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January 15, 2021 05:00am
By Aislinn Antrim, Associate Editor
Active ingredients in both chili peppers and marijuana help calm the gut in mice.
Active ingredients in chili peppers and cannabis help gut inflammation subside, and these findings could lead to new therapies for diabetes and colitis.
In a study published in theProceedings of the National Academy of Sciences, investigators fed mouse models of type 1 diabetes (T1D) capsaicin, the active component of chili peppers that makes them hot.
The results of the study showed that mice who received the spice had less inflammation in their guts. Furthermore, the mice were cured of their T1D by feeding them chili pepper.
Upon closer examination, the investigators found that the capsaicin was binding to the receptor TRPV1, which is found on specialized cells in the gastrointestinal tract. When capsaicin binds to the receptor, it causes cells to produce anandamide, a compound chemically akin to the cannabinoids in marijuana.
As a result, the investigators found that anandamide is what calmed the immune system. Furthermore, when mice were fed the anandamide directly, the investigators could produce the same gut-calming results.
The brain also contains receptors for anandamide. When an individual gets high, it’s the receptors that react with the cannabinoids in the marijuana to cause the effect.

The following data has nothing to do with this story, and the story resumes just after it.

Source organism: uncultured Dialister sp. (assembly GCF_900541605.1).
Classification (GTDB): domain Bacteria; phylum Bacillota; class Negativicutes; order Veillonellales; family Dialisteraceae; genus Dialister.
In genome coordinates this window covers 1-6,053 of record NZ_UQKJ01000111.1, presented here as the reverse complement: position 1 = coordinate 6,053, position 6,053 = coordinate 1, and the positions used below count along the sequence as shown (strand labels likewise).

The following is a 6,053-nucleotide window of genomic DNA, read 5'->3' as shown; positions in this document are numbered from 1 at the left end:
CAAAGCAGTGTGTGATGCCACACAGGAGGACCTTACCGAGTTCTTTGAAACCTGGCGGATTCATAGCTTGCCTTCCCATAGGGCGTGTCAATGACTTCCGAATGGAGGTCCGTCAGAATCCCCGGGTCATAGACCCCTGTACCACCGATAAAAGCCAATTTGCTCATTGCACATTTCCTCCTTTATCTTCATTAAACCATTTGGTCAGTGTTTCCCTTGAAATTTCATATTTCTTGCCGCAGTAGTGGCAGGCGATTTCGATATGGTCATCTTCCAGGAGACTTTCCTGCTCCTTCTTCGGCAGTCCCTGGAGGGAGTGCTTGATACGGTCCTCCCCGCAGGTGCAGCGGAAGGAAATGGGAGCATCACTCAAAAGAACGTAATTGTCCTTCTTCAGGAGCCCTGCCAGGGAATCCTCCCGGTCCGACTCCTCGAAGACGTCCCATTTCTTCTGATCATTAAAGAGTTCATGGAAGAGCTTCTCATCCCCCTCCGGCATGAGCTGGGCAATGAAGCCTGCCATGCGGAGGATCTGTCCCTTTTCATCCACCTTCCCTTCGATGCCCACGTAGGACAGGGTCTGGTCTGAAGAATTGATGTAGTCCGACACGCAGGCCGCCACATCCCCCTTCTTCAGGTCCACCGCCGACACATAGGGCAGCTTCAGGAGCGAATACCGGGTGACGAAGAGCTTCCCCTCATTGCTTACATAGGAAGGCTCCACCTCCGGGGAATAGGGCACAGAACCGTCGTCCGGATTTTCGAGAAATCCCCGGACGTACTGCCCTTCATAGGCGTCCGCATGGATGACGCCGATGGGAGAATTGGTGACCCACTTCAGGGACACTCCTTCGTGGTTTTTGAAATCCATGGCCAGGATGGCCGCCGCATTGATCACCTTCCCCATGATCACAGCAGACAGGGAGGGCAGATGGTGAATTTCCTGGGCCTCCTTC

“This allows you to imagine ways the immune system and the brain might talk to each other,” said investigator Pramod Srivastava. “They share a common language.”
Although it remains unclear why anandamide may relay messages between the brain and immune system, the investigators were able to identify how it heals the gut.
The molecule reacts with TRPV1 to produce more anandamide as well as immune cells to subdue the inflammation. When anandamide levels increase, the macrophage population and activity level also increases. This effect then permeates throughout the entire upper gut, including the esophagus, stomach, and pancreas.
Currently, the investigators are working with mouse models to determine whether it affects disorders such as colitis.
Since certain states have legalized marijuana, it provides scientists with an opportune way to access if regular ingestion of cannabinoids affects gut inflammation in humans.
“I’m hoping to work with the public health authority in Colorado to see if there has been an effect on the severity of colitis among regular users of edible weed,” Srivastava said.